Konrad Adenauer, the former German chancellor, said: “History is the sum total of things that could have been avoided.” It is an appropriate epigraph to what Ukraine has lived through since the Orange Revolution five years ago last weekend.
There are different views on what happened, but it is clear there are no winners and losers. Ukraine has been united by common disillusionment.
The bitter taste of frustration gave people some hope. Perhaps politicians are still not fully aware, but Ukrainians have become wiser and more mature. Upcoming presidential elections on Jan. 17 no longer split the country: people understand they are regular occurrences and not an irreversible choice.
No longer do people perceive political leaders as either godlike messiahs or synonyms for national disaster. Lower expectations and fears will enable us to vote using not only our emotions but our wisdom as well. Whoever becomes president will not be an icon, and people will try to use the institutions of civil society to force them to keep their pre-election promises. We are gradually returning to fundamental European principles for how politicians are elected and interact with the electorate.
In the same way, presidential candidates know the emotional background of the previous election is unlikely to be repeated. Although they played the traditional blame games afterwards, they have also made more of an effort to persuade us which of them would be the best manager of the country. They may slip into populism, but their discussions of who is better at taking care of social standards or at fighting the financial crisis will not split the country. Some will still hunger for absolute power, but we have learned how to combat that.
There was no festive mood on the day of the anniversary last weekend, but the Orange Revolution has set the foundations of the country Ukraine must become.
First there was the emergence of real political competition. No one has a monopoly on politics, business or mass media any more, and those in power cannot abuse the resources at hand. In the parliamentary campaigns of 2006 and 2007, the opposition gained the upper hand. The country is now in the middle of a presidential campaign and again the opposition looks set to win.
The most frequently mentioned result of what took place five years ago in Independence Square is the arrival of freedom of speech. It is now taken for granted by Ukrainians but it must be continuously guarded by civil society as something very precious and fragile.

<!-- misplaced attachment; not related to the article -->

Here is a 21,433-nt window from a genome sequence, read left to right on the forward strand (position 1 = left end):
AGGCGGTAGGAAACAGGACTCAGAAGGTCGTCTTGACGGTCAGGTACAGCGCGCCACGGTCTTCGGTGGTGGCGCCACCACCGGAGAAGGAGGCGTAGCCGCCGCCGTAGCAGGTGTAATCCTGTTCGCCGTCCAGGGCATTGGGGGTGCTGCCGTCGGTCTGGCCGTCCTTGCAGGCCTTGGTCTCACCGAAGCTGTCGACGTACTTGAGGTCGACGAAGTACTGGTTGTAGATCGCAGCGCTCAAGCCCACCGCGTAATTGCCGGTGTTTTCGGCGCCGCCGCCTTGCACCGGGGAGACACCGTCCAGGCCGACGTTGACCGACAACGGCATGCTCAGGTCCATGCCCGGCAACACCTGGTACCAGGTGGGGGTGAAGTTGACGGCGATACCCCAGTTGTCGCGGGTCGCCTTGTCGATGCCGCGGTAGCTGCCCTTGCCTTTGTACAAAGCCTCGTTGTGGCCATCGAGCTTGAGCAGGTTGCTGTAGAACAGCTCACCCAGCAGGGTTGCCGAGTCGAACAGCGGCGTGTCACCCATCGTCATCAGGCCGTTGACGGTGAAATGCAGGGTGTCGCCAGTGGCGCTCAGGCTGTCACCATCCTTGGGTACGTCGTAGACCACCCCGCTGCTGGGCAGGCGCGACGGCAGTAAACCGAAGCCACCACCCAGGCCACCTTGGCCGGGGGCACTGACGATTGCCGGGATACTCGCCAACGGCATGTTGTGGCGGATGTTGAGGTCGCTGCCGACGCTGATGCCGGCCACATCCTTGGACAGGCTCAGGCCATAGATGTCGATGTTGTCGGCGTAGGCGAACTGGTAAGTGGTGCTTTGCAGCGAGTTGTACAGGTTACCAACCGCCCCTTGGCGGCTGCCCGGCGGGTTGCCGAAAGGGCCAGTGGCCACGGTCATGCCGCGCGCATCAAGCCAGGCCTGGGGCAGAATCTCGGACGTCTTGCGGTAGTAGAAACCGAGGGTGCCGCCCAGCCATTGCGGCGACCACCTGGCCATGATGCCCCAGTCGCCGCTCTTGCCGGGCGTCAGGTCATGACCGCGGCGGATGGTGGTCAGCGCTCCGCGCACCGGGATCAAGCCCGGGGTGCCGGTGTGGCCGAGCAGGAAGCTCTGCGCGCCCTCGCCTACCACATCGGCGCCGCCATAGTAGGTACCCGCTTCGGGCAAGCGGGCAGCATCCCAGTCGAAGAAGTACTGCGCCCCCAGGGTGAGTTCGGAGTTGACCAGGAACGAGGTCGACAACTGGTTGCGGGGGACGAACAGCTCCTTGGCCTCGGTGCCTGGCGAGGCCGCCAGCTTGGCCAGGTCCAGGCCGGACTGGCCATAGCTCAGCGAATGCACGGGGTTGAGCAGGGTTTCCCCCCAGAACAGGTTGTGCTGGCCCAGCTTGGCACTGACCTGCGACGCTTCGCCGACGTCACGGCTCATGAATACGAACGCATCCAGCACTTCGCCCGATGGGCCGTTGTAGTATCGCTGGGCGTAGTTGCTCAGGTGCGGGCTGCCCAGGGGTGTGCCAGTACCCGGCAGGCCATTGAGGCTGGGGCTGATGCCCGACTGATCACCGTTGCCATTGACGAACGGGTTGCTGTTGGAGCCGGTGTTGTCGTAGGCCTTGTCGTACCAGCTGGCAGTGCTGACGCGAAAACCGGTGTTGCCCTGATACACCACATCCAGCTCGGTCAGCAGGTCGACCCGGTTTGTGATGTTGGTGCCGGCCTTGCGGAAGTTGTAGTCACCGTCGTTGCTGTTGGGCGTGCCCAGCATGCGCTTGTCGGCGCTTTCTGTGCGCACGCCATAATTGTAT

Another achievement, which has been overshadowed by the global economic crises, was the long-awaited accession to the World Trade Organization as well as noticeable progress in the European integration process. The latter gives Ukrainian businesses a chance to access the largest market in the world.
To understand Ukraine one has to understand its history. There was no well-established democratic tradition and no time-tested checks and balances of government or political culture. There remains rocketing corruption, and the irresponsible ruling elite are not concentrating on the vital issues facing Ukraine, even as the world has fallen into one of its most severe financial crises.
Increasingly, we hear from Europe and the United States that they are “fed up with Ukraine.” But while one can be frustrated with individual Ukrainian politicians whom were often indulged by Europe and the U.S., one should not be disappointed with the country as a whole.
Today Ukraine is more mature than it was five years ago. And any partial rejection of Ukraine by the democratic world, which is occasionally inspired by our partners in Russia, may become an unfair and very dangerous blow in this complicated period.
Today it is important to give Ukraine clear conditions for Europen Union membership, using small, specific steps such as action plans and supervision. Deepening integration will follow. One priority must be to build a transparent energy security system which involves Ukraine, Russia and Europe.
Ukraine is on the eve of its presidential elections. There is a strong feeling that it does not matter who wins, but how the position will be influenced, monitored and controlled by the Ukrainian people. The country needs a more responsible citizenry to make the political elite more responsible.
Oleh Rybachuk was chief of staff to President Victor Yushchenko in 2005. Taras Chornovil was chief of Victor Yanukovych’s presidential campaign in 2004. This opinion appeared in the Nov. 23 Financial Times and is reprinted with the authors’ permission.